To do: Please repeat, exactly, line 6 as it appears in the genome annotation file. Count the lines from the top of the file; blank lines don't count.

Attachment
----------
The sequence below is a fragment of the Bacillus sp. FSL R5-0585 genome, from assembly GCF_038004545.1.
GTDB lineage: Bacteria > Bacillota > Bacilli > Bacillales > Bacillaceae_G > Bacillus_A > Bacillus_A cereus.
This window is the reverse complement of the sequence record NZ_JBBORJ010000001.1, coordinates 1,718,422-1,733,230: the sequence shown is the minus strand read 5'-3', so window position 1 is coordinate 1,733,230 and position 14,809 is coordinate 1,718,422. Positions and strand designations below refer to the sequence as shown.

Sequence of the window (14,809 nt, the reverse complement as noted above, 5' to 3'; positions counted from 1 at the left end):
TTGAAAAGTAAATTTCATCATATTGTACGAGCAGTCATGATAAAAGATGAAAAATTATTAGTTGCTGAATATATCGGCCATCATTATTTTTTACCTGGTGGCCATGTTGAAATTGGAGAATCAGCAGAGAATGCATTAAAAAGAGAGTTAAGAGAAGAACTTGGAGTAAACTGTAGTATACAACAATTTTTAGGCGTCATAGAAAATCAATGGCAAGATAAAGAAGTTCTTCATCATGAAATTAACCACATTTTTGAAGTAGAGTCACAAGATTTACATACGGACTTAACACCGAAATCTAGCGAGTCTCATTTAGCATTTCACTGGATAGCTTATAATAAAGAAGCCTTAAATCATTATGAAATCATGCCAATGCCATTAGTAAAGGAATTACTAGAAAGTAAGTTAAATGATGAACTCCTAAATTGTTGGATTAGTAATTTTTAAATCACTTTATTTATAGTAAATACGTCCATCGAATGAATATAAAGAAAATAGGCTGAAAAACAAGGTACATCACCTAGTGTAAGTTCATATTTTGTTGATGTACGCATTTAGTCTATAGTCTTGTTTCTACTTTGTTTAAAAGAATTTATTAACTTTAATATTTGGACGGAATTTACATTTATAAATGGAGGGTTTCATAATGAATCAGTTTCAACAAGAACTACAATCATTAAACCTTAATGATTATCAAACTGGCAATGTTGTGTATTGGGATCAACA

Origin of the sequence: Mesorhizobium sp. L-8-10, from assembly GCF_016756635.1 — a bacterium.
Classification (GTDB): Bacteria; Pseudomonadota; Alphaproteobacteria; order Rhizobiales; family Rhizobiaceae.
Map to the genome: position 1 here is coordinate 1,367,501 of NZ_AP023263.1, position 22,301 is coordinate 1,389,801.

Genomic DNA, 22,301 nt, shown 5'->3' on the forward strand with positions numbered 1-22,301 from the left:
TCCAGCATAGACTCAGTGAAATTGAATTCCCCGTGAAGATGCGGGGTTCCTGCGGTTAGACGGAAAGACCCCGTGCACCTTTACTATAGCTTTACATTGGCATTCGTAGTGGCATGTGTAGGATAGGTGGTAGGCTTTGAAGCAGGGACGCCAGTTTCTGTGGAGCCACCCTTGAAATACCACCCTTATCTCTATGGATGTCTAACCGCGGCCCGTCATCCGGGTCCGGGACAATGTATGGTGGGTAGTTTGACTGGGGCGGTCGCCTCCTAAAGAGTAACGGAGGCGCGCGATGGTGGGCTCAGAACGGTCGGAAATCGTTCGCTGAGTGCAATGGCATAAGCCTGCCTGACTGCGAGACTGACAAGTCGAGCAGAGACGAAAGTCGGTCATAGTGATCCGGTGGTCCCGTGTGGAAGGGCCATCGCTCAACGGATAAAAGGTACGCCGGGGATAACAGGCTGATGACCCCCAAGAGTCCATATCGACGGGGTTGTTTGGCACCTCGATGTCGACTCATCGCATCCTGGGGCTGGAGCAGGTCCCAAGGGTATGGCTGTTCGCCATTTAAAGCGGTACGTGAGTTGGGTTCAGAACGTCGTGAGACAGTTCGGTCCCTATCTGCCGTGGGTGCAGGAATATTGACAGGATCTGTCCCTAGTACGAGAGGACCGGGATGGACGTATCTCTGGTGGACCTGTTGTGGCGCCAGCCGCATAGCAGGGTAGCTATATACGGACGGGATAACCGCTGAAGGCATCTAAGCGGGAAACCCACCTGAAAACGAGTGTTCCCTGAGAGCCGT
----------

Origin of the sequence: Mesorhizobium sp. L-8-10, from assembly GCF_016756635.1 — a bacterium.